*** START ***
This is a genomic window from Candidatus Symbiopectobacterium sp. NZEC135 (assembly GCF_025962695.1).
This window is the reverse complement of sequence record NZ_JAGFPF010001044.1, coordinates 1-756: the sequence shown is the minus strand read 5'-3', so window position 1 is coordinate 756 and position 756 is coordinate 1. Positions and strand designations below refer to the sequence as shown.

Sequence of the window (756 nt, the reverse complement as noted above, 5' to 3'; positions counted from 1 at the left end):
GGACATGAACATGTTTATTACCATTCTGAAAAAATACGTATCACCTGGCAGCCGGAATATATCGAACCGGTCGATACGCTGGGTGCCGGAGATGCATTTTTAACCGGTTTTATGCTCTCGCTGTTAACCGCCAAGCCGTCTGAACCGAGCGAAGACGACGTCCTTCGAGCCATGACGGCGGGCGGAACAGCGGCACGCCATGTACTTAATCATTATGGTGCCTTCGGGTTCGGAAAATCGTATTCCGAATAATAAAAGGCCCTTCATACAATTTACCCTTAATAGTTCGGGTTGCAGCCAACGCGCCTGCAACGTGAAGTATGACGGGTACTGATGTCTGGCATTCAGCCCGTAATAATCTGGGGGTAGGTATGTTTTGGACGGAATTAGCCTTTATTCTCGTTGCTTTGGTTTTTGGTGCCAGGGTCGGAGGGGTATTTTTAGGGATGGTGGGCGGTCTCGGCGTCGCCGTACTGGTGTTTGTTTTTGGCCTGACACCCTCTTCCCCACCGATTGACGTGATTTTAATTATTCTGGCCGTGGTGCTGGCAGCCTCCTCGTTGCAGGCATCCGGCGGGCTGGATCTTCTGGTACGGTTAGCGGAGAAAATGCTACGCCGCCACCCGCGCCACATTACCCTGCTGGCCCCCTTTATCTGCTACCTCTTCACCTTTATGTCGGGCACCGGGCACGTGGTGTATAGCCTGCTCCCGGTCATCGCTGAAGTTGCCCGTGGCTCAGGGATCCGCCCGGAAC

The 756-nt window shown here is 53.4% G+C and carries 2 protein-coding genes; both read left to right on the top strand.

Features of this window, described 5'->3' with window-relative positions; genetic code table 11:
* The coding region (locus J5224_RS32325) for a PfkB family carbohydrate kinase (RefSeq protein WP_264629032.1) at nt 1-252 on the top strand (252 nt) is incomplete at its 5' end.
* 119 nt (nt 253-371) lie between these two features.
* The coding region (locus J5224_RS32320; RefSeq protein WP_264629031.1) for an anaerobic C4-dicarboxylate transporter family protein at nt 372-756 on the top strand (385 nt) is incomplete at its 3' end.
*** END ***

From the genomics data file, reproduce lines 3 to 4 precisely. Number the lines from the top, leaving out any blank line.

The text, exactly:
Sequence of the window (756 nt, the reverse complement as noted above, 5' to 3'; positions counted from 1 at the left end):
GGACATGAACATGTTTATTACCATTCTGAAAAAATACGTATCACCTGGCAGCCGGAATATATCGAACCGGTCGATACGCTGGGTGCCGGAGATGCATTTTTAACCGGTTTTATGCTCTCGCTGTTAACCGCCAAGCCGTCTGAACCGAGCGAAGACGACGTCCTTCGAGCCATGACGGCGGGCGGAACAGCGGCACGCCATGTACTTAATCATTATGGTGCCTTCGGGTTCGGAAAATCGTATTCCGAATAATAAAAGGCCCTTCATACAATTTACCCTTAATAGTTCGGGTTGCAGCCAACGCGCCTGCAACGTGAAGTATGACGGGTACTGATGTCTGGCATTCAGCCCGTAATAATCTGGGGGTAGGTATGTTTTGGACGGAATTAGCCTTTATTCTCGTTGCTTTGGTTTTTGGTGCCAGGGTCGGAGGGGTATTTTTAGGGATGGTGGGCGGTCTCGGCGTCGCCGTACTGGTGTTTGTTTTTGGCCTGACACCCTCTTCCCCACCGATTGACGTGATTTTAATTATTCTGGCCGTGGTGCTGGCAGCCTCCTCGTTGCAGGCATCCGGCGGGCTGGATCTTCTGGTACGGTTAGCGGAGAAAATGCTACGCCGCCACCCGCGCCACATTACCCTGCTGGCCCCCTTTATCTGCTACCTCTTCACCTTTATGTCGGGCACCGGGCACGTGGTGTATAGCCTGCTCCCGGTCATCGCTGAAGTTGCCCGTGGCTCAGGGATCCGCCCGGAAC